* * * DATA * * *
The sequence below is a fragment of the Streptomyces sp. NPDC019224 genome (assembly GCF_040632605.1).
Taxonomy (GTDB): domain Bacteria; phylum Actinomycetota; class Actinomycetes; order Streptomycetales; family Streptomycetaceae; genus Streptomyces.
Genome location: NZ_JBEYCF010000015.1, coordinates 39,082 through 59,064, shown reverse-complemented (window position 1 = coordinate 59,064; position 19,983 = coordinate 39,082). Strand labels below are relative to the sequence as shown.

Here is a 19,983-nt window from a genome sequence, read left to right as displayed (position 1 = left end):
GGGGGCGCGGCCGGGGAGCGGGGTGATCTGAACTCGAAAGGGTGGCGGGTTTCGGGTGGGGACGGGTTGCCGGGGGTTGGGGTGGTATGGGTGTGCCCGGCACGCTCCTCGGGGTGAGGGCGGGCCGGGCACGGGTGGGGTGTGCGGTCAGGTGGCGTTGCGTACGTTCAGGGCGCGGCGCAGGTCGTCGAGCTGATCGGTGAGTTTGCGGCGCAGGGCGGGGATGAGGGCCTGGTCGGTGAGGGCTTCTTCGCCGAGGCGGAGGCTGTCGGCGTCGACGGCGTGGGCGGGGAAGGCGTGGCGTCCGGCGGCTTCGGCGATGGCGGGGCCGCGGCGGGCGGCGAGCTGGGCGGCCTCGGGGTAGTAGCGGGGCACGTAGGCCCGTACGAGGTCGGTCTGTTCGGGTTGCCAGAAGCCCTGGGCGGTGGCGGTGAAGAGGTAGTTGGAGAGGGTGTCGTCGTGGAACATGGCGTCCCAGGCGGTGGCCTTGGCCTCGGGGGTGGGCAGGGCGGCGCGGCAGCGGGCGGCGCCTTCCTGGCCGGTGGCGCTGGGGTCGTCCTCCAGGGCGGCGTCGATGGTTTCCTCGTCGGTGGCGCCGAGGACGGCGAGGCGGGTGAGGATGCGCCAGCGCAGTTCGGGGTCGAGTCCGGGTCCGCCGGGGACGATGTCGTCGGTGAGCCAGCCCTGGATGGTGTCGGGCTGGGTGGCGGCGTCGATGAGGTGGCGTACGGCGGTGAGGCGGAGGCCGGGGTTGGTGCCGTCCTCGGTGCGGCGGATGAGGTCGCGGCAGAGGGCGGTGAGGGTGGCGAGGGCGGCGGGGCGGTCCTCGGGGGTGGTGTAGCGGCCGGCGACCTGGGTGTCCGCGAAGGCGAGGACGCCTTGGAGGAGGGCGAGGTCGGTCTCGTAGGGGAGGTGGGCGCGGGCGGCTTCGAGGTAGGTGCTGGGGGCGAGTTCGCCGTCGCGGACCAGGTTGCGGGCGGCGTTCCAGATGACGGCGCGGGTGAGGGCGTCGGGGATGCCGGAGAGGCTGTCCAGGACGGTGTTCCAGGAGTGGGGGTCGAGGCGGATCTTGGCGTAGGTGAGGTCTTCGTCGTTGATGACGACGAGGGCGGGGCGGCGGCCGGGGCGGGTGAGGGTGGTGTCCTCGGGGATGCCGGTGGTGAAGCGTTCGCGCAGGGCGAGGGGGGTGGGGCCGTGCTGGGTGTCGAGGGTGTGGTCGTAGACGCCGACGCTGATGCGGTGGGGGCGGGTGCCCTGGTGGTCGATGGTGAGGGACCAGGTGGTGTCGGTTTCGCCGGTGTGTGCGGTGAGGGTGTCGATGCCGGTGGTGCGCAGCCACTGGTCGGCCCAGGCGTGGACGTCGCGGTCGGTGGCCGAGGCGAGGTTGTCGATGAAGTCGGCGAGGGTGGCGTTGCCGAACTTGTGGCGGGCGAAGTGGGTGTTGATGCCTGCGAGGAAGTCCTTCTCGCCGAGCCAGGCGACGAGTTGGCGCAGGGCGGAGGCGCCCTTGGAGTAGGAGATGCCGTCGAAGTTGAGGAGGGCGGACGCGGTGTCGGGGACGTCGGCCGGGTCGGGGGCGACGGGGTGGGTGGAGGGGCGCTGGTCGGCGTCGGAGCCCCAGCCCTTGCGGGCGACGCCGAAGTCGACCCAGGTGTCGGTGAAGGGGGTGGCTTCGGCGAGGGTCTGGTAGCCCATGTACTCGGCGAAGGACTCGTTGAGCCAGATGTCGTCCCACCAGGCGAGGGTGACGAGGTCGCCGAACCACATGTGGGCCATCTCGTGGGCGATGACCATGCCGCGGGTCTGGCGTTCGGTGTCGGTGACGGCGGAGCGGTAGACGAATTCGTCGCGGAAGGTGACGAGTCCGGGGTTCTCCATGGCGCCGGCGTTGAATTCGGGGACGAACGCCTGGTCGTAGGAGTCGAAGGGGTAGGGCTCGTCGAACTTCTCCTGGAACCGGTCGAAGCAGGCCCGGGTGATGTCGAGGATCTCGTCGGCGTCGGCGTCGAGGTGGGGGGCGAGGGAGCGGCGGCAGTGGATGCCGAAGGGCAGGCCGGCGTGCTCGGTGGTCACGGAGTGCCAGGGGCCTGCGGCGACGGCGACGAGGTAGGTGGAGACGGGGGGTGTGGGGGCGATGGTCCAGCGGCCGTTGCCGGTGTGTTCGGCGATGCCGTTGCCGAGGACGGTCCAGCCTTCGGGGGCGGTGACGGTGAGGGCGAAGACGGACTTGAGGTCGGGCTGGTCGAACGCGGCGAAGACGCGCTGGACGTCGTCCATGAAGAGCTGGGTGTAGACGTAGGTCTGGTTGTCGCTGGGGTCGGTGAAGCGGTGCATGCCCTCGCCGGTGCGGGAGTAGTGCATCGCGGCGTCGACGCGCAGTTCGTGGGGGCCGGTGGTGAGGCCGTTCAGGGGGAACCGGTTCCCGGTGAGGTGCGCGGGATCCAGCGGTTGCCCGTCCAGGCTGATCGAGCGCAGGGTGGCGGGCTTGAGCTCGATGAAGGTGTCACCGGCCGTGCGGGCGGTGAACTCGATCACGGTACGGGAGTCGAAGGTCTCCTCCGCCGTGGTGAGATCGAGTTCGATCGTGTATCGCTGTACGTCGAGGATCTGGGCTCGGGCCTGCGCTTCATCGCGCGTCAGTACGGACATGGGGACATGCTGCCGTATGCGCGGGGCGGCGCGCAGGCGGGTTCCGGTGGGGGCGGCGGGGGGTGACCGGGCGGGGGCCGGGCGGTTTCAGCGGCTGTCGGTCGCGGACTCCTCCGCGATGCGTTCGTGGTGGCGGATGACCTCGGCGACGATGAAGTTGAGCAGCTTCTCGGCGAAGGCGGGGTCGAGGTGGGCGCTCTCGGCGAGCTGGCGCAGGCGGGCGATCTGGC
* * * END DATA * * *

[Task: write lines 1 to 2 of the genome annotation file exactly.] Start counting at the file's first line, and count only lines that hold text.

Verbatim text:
The sequence below is a fragment of the Streptomyces sp. NPDC019224 genome (assembly GCF_040632605.1).
Taxonomy (GTDB): domain Bacteria; phylum Actinomycetota; class Actinomycetes; order Streptomycetales; family Streptomycetaceae; genus Streptomyces.